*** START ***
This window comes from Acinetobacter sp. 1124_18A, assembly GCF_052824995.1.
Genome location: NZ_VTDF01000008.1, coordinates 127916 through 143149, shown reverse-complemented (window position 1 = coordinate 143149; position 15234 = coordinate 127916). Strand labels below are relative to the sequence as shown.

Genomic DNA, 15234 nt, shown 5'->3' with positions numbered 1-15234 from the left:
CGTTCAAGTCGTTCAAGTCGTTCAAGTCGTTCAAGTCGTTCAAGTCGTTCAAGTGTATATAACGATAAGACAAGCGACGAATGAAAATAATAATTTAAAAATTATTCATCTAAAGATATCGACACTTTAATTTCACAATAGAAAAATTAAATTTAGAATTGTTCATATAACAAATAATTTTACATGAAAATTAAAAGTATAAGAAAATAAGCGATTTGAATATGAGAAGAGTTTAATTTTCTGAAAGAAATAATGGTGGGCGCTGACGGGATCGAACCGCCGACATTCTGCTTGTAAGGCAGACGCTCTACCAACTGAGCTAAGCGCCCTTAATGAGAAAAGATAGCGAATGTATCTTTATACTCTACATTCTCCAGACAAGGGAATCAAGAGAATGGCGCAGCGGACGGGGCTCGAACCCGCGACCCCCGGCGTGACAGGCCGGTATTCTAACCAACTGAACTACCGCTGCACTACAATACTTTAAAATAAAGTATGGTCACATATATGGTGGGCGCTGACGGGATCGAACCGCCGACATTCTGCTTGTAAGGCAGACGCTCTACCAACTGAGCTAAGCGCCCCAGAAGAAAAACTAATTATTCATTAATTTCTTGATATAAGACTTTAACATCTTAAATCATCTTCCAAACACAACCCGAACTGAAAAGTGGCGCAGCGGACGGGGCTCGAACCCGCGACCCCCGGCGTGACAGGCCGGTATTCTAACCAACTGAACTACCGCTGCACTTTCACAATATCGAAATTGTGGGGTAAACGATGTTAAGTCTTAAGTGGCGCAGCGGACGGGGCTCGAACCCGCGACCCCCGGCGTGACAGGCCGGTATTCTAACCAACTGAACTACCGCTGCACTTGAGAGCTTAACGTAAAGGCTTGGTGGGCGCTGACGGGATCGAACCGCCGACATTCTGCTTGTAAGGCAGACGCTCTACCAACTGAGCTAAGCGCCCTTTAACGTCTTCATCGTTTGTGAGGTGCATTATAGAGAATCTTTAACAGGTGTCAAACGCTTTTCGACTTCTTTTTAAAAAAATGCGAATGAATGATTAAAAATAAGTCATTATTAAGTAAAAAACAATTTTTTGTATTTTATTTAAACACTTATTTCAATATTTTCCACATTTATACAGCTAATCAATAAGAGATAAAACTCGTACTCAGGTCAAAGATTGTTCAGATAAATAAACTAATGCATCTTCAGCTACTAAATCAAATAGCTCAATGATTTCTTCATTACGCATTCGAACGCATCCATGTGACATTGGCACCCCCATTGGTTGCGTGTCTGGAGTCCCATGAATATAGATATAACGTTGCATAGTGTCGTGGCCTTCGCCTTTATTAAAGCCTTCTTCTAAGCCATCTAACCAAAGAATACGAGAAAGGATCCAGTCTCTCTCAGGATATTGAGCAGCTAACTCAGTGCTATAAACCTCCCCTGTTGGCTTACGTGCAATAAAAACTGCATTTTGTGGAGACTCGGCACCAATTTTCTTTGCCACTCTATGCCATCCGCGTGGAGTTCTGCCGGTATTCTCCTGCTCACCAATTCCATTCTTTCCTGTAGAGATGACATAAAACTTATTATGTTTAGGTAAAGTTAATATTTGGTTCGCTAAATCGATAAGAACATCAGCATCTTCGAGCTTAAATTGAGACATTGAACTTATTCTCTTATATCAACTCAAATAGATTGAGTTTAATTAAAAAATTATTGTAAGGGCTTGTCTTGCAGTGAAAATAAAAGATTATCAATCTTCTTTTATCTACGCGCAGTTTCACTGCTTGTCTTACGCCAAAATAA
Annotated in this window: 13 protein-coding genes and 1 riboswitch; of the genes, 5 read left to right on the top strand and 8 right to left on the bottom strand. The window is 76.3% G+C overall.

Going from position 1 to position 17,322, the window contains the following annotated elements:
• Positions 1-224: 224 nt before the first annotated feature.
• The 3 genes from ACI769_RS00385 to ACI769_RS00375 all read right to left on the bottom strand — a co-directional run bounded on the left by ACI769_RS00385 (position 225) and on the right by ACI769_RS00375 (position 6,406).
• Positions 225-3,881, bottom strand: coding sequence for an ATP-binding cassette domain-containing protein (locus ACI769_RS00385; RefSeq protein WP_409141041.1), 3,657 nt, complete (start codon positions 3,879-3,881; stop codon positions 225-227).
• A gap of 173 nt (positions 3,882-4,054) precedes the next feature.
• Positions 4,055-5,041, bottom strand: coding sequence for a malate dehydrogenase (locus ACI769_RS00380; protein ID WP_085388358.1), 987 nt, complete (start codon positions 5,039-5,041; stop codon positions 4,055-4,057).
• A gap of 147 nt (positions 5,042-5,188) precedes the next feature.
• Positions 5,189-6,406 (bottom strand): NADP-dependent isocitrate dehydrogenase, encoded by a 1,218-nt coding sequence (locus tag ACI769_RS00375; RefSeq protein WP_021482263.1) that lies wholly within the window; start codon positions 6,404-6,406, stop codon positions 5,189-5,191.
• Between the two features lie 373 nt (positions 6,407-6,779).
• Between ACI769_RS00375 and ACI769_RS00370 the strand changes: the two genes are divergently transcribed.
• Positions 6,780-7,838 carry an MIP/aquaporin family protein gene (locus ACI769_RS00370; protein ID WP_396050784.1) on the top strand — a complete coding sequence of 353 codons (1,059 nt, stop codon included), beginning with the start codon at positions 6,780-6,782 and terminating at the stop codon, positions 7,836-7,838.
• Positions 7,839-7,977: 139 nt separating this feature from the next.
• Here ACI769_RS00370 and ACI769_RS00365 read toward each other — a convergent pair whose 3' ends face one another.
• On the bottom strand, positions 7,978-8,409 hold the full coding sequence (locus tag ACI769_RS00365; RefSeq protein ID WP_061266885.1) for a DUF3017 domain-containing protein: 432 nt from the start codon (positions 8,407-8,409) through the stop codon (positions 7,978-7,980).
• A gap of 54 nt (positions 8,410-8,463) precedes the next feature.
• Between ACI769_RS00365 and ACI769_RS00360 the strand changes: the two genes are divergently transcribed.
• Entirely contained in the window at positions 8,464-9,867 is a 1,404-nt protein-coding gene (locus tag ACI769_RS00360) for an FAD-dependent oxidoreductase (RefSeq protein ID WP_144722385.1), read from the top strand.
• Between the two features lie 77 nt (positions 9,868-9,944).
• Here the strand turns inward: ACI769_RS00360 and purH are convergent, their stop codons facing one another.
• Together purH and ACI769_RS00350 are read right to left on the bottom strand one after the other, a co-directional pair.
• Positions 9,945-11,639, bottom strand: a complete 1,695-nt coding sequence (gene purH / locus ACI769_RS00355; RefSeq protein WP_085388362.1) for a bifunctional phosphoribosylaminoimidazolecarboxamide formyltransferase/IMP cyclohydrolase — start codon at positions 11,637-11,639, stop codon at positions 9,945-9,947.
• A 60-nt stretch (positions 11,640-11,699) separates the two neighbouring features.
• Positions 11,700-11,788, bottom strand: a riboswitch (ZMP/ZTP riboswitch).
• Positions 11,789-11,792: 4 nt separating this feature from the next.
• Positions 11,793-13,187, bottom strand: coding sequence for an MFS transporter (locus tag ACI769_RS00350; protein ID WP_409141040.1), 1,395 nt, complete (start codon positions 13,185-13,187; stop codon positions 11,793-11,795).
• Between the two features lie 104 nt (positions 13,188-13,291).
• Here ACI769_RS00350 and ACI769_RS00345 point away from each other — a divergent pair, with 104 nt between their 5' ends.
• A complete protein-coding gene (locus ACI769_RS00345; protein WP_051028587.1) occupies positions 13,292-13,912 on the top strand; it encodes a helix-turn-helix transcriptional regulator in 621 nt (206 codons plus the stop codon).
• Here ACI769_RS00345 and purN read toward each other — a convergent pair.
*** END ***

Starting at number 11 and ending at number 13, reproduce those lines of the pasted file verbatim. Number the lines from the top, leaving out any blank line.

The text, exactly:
• Positions 4,055-5,041, bottom strand: coding sequence for a malate dehydrogenase (locus ACI769_RS00380; protein ID WP_085388358.1), 987 nt, complete (start codon positions 5,039-5,041; stop codon positions 4,055-4,057).
• A gap of 147 nt (positions 5,042-5,188) precedes the next feature.
• Positions 5,189-6,406 (bottom strand): NADP-dependent isocitrate dehydrogenase, encoded by a 1,218-nt coding sequence (locus tag ACI769_RS00375; RefSeq protein WP_021482263.1) that lies wholly within the window; start codon positions 6,404-6,406, stop codon positions 5,189-5,191.